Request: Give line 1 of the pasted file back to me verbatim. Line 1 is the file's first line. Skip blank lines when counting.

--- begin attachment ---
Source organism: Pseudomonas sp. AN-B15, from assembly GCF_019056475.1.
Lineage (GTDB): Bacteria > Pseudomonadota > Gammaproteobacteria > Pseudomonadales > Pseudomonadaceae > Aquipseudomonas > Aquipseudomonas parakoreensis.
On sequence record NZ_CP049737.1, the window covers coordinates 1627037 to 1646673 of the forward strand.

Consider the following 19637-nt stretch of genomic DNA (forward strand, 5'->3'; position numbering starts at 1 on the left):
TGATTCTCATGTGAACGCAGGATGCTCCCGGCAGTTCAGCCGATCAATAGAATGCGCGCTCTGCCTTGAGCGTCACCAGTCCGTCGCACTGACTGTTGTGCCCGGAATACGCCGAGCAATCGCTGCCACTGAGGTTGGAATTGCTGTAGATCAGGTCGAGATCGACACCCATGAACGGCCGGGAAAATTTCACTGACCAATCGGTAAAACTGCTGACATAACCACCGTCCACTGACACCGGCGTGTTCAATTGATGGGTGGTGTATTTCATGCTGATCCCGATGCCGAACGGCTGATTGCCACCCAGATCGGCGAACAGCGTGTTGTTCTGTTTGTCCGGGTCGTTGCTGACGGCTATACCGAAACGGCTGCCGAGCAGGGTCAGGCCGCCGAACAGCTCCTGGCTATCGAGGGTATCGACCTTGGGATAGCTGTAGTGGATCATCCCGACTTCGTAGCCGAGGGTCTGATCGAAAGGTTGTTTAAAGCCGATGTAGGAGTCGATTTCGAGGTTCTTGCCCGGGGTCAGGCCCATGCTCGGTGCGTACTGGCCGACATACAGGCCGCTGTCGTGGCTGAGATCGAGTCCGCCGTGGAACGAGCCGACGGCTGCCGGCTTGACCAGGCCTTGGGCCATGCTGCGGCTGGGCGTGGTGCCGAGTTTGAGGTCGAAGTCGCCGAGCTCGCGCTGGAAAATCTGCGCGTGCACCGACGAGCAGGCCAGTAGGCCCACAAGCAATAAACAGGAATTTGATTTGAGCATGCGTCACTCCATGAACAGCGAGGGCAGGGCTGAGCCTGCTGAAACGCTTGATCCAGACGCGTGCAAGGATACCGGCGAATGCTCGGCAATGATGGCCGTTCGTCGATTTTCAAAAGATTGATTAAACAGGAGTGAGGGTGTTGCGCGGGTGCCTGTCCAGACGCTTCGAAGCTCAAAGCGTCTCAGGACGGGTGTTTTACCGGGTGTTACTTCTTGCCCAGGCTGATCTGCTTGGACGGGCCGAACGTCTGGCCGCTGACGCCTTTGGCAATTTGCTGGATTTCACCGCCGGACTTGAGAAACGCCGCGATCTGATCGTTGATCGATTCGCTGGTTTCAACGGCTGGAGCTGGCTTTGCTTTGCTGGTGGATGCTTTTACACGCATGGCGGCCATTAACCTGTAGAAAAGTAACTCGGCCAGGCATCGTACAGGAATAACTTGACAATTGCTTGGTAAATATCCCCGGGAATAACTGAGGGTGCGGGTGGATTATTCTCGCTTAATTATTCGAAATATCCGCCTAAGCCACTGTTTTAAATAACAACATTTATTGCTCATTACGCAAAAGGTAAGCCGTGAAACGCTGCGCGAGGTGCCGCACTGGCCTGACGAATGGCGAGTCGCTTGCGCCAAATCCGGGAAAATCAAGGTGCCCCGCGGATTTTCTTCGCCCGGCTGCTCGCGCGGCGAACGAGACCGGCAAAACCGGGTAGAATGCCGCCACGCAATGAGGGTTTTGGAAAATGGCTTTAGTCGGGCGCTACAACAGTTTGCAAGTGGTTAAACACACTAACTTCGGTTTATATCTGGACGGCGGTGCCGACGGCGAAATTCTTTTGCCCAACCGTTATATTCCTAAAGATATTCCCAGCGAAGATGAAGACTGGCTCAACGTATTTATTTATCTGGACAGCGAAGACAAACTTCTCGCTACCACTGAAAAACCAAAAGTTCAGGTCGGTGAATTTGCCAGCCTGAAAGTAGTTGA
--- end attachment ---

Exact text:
Source organism: Pseudomonas sp. AN-B15, from assembly GCF_019056475.1.